And not just with films. At Silvercup, which is planning an expansion, Suna estimated the studio booked about 20 additional projects last year it would not have had without the credit, including five new television pilots.
Los Angeles has always dominated television, and entertainment officials there are alarmed by the inroads New York is making.
Last year during pilot season, when new television shows are shot in hopes of getting picked for a network’s lineup, New York grabbed seven of them.
Film L.A., a nonprofit group that facilitates film and television work there, calculated that each hour-long pilot it loses to New York equals about 150 jobs and $4 million. And that doesn’t account for the loss from shows that become series: The group estimates that the hour-long dramas shooting in Los Angeles bring about $1.5 billion to the city’s economy.
``We’ve certainly felt the effect from the success of these programs luring business away from us,″ said Steve MacDonald, president of the group. ``Every production that is not done in California or Los Angeles hurts us.″
MacDonald’s group and others are working to get a tax incentive program in California in order to compete with the growing number of states that already offer one.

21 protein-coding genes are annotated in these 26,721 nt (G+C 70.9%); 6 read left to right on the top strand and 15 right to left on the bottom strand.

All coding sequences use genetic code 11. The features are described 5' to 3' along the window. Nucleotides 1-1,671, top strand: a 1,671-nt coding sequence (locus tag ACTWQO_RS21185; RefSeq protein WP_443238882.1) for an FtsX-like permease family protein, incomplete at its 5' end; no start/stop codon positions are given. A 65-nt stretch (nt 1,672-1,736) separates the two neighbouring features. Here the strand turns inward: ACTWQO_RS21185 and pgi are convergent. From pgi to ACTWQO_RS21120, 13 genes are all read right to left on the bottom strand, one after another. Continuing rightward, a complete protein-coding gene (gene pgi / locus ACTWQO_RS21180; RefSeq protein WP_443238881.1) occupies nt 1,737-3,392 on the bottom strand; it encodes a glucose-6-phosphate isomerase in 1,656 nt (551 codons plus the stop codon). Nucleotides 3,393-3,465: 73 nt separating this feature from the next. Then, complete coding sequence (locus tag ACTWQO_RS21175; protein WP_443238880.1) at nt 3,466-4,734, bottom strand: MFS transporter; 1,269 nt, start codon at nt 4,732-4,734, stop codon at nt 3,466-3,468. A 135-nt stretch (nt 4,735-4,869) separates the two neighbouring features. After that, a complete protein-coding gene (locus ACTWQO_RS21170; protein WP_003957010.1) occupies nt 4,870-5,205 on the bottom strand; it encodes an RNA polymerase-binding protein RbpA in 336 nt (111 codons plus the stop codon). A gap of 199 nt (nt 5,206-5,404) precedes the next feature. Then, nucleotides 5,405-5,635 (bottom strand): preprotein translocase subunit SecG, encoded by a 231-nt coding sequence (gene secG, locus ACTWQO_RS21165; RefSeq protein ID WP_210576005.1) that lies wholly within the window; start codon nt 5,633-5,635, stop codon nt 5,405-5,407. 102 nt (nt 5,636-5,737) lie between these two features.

Los Angeles Mayor Antonio Villaraigosa also has proposed an end to fees for shooting at city-owned facilities. New York City already offers that benefit, in addition to free permits and free police assistance on location.
Oliver, the film commissioner, says she has also streamlined the permit process and regularly visits sets to check on her ``clients,″ as she did recently with the George Clooney film ``Michael Clayton.″
The film, which is taking advantage of the city’s incentive program, was shooting in a gritty Tribeca alleyway _ a location that doesn’t interfere much with daily life in the neighborhood.
But Oliver is often called upon to deliver huge favors for filmmakers who want to, say, shut down the Brooklyn Bridge or film inside the United Nations, which was allowed for the first time in 2004 with the Nicole Kidman thriller ``The Interpreter.″
It happened because director Sydney Pollack appealed to the mayor, who then helped persuade UN head Kofi Annan to grant the request. Filmmakers say they have never enjoyed such access.
Carla Raij, location manager on the Scorsese film who has worked in the city for 15 years, said Bloomberg and Oliver helped deliver what she describes as the highlight of her career. When she needed to shoot on the Brooklyn Bridge for the 2005 film ``Stay,″ the city shut down Manhattan-bound traffic for 10 nights and handed them the bridge.
``This administration is by far the most friendly and supportive administration for filmmaking that I have dealt with,″ Raij said. ``It’s part of Bloomberg _ business is his sensibility.″
But what about the New Yorkers inconvenienced when a bridge is shut down or a street blocked off? Marilyn Dorato, secretary for a coalition of block associations in Greenwich Village, said residents are mostly tolerant.
For a ``Sex and the City″ shoot during the HBO show’s final season, the coalition’s Web site report said ``film company always respectful,″ but added, ``many residents are glad it’s over.″